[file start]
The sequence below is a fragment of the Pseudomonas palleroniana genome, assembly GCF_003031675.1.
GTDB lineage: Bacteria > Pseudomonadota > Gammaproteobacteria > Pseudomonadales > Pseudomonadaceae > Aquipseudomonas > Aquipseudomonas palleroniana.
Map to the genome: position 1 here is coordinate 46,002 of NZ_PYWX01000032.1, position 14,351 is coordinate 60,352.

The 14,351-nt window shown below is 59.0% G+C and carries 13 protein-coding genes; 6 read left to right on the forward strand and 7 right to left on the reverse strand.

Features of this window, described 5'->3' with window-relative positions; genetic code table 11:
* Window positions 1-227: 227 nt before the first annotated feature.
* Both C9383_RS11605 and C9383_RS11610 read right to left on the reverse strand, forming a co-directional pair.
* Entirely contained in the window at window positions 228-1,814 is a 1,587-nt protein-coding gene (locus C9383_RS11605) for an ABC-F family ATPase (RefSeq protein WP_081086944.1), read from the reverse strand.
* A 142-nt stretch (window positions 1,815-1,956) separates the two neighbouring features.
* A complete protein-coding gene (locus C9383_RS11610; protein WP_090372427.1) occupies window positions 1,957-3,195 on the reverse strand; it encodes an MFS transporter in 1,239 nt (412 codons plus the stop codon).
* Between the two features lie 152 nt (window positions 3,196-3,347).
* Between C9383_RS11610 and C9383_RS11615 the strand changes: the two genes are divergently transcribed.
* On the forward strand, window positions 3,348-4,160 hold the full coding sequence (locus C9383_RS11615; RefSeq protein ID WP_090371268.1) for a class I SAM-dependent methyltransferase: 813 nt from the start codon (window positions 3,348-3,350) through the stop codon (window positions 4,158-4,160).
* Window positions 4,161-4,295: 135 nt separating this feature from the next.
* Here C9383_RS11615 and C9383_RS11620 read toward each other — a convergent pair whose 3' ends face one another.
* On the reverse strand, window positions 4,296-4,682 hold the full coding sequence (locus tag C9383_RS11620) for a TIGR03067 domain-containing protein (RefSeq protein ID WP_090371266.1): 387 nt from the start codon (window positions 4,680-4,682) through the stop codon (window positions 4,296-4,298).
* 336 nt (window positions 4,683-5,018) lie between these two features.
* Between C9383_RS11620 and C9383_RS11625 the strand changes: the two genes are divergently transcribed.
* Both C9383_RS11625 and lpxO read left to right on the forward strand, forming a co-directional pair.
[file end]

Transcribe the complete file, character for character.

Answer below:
The sequence below is a fragment of the Pseudomonas palleroniana genome, assembly GCF_003031675.1.
GTDB lineage: Bacteria > Pseudomonadota > Gammaproteobacteria > Pseudomonadales > Pseudomonadaceae > Aquipseudomonas > Aquipseudomonas palleroniana.
Map to the genome: position 1 here is coordinate 46,002 of NZ_PYWX01000032.1, position 14,351 is coordinate 60,352.

The 14,351-nt window shown below is 59.0% G+C and carries 13 protein-coding genes; 6 read left to right on the forward strand and 7 right to left on the reverse strand.

Features of this window, described 5'->3' with window-relative positions; genetic code table 11:
* Window positions 1-227: 227 nt before the first annotated feature.
* Both C9383_RS11605 and C9383_RS11610 read right to left on the reverse strand, forming a co-directional pair.
* Entirely contained in the window at window positions 228-1,814 is a 1,587-nt protein-coding gene (locus C9383_RS11605) for an ABC-F family ATPase (RefSeq protein WP_081086944.1), read from the reverse strand.
* A 142-nt stretch (window positions 1,815-1,956) separates the two neighbouring features.
* A complete protein-coding gene (locus C9383_RS11610; protein WP_090372427.1) occupies window positions 1,957-3,195 on the reverse strand; it encodes an MFS transporter in 1,239 nt (412 codons plus the stop codon).
* Between the two features lie 152 nt (window positions 3,196-3,347).
* Between C9383_RS11610 and C9383_RS11615 the strand changes: the two genes are divergently transcribed.
* On the forward strand, window positions 3,348-4,160 hold the full coding sequence (locus C9383_RS11615; RefSeq protein ID WP_090371268.1) for a class I SAM-dependent methyltransferase: 813 nt from the start codon (window positions 3,348-3,350) through the stop codon (window positions 4,158-4,160).
* Window positions 4,161-4,295: 135 nt separating this feature from the next.
* Here C9383_RS11615 and C9383_RS11620 read toward each other — a convergent pair whose 3' ends face one another.
* On the reverse strand, window positions 4,296-4,682 hold the full coding sequence (locus tag C9383_RS11620) for a TIGR03067 domain-containing protein (RefSeq protein ID WP_090371266.1): 387 nt from the start codon (window positions 4,680-4,682) through the stop codon (window positions 4,296-4,298).
* 336 nt (window positions 4,683-5,018) lie between these two features.
* Between C9383_RS11620 and C9383_RS11625 the strand changes: the two genes are divergently transcribed.
* Both C9383_RS11625 and lpxO read left to right on the forward strand, forming a co-directional pair.